John speaks of the journey over the past decades of initiating the change and transformation that has occurred in Canberra to create a restorative community. The early restorative work in Canberra began at Australian National University in the 1980’s and 1990’s. Since this time, the movement has grown considerably as a wider group of individuals and organisations have become involved in restorative practice and restorative justice. In addition to this, the Canberra restorative community has grown connections and relationships with a range of networks in different countries, such as the International Institute for Restorative Practices (IIRP).
Growing Roses in Concrete: Our Journey to a Restorative Oakland – Presented by Teiahsha Bankhead
Teiahsha Bankhead is a restorative justice practitioner and researcher and serves as the Executive Director of Restorative Justice for Oakland Youth. She Co-Chairs the Oakland Mayor’s Public Safety Impact Table, leading the city’s effort to become a restorative city.
Teiahsha speaks of the journey and progress of transforming Oakland into a restorative city. The transformation of culture has involved a focus on relationships, cultivating a community, responding to conflict with peace and explicitly naming restorative practices when they are used. Changes have occurred in the education and juvenile justice systems, such as the incorporation of healing circles, and there has been increased consultation, training and education on restorative practice and frameworks. The continued vision for a restorative Oakland involves focuses on five key goals - healthy children, safe streets, self-propagation, peaceful conflict resolution and strong communities. Teiahsha speaks on how these goals will be achieved and the process that has occurred.
Restorative Practices in New South Wales – Presented by The Hon Mark Speakman SC MP
Mark was a solicitor and subsequently a partner at law firm Blake Dawson Waldron (now Ashurst) between 1983 and 1991. He was admitted to the NSW Bar in 1991 and appointed Senior Counsel in 2004. Mark was elected as the Member for Cronulla at the March 2011 state election. In 2013 he was appointed Parliamentary Secretary for Tertiary Education and Skills, before becoming Parliamentary Secretary for Treasury in 2014. After his re-election at the 2015 state election, Mark was appointed Minister for the Environment and Minister for Heritage. In January 2017, Mark was appointed NSW Attorney General.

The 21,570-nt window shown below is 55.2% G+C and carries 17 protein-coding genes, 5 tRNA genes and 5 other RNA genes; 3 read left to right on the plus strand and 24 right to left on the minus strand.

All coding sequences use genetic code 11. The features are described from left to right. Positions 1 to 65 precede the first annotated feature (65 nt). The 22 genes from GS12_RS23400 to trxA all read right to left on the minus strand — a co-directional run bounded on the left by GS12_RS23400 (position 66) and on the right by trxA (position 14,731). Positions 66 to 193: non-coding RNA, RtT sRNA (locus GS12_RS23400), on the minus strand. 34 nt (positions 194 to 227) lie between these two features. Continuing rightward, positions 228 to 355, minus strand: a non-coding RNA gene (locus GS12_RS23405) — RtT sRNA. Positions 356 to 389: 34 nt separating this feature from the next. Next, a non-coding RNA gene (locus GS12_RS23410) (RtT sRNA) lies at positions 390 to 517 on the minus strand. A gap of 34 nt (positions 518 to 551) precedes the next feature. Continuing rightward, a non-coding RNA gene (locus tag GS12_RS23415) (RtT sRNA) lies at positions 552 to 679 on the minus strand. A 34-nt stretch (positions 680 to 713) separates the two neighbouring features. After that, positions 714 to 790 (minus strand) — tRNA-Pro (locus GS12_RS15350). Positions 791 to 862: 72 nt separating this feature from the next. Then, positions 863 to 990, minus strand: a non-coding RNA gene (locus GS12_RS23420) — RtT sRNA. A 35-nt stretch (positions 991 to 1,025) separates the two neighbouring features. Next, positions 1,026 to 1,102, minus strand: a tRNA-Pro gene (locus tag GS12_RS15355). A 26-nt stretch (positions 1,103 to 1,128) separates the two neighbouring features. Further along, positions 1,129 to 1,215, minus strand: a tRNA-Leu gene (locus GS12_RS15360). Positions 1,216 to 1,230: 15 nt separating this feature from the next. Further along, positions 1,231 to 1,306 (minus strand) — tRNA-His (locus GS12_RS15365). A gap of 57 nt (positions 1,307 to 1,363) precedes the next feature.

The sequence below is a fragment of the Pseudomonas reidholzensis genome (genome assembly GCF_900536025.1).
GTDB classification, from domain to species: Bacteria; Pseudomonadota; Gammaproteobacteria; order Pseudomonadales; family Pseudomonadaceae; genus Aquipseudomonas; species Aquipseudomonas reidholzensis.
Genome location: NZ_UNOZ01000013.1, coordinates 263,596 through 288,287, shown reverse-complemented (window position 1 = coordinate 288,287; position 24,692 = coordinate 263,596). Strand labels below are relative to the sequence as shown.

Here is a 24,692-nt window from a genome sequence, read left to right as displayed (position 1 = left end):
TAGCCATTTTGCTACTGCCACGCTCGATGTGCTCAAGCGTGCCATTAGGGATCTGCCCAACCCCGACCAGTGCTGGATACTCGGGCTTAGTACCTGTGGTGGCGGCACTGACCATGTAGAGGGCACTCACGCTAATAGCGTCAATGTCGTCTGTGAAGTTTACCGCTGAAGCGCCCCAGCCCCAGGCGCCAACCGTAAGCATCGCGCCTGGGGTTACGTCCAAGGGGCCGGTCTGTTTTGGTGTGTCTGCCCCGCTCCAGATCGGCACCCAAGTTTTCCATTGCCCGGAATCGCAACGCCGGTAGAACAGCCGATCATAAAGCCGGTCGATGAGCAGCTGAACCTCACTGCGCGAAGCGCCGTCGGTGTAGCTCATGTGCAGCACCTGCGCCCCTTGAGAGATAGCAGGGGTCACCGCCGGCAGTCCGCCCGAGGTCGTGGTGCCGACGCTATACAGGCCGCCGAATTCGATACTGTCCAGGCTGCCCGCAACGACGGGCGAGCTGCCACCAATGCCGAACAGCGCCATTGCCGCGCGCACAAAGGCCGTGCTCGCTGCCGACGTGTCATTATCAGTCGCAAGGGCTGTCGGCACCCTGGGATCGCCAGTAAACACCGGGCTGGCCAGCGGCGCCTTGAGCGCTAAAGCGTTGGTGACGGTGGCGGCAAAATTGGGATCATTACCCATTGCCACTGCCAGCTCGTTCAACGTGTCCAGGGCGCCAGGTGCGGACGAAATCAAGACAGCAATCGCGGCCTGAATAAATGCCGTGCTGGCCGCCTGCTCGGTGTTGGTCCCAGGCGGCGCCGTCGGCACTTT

In his address, the Attorney General speaks of the history of Newcastle and explores why Newcastle is a suitable community to undertake the transformation into a restorative city. Additionally, he speaks of the work of the New South Wales Government in using and implementing restorative practices, such as youth justice conferencing.
Building a Restorative Court: The NJC Experience – Presented by Magistrate David Fanning
Appointed a magistrate in 2006, Magistrate Fanning has sat as the Neighbourhood Justice Centre (NJC) since it was opened in early 2007. The NJC seeks to provide support and services to address the cycle of offending. Services such as mental health and drug and alcohol services are available on side ready for engagement and can be used on demand when an offender is at the NJC, regardless of a guilty plea. The NJC continually assists and supports individuals to maintain the connection with the services they require in order to effectively address their behaviour.
An important part of the model of the NJC is that, where possible, Magistrate Fanning sits on all matters. This helps to establish and maintain relationships with those present in the criminal justice system. Additionally, at Magistrate Fanning’s discretion, sentences can be deferred for a period of time dependent on the individual circumstances to enable the alleged offender to address any underlying issues.
Significant success has arisen from the model used at the NJC. Crime in the area has reduced by 30% and the court is significantly above the state average of compliance with community correction orders. This success has been linked to the relationships that have been fostered, and the provision of access to key services.
There are numerous cities in different countries that are implementing restorative practices and restorative frameworks to continue their transformation into a restorative city. These include:
- Canberra Restorative Community
- Hull Centre for Restorative Practice
- Restorative Practices Whanganui
- Community Justice Network of Vermont
Additional information on restorative practice can be accessed at the International Institute for Restorative Practices (IIRP). The IIRP provides educational courses and useful information on restorative practices and frameworks.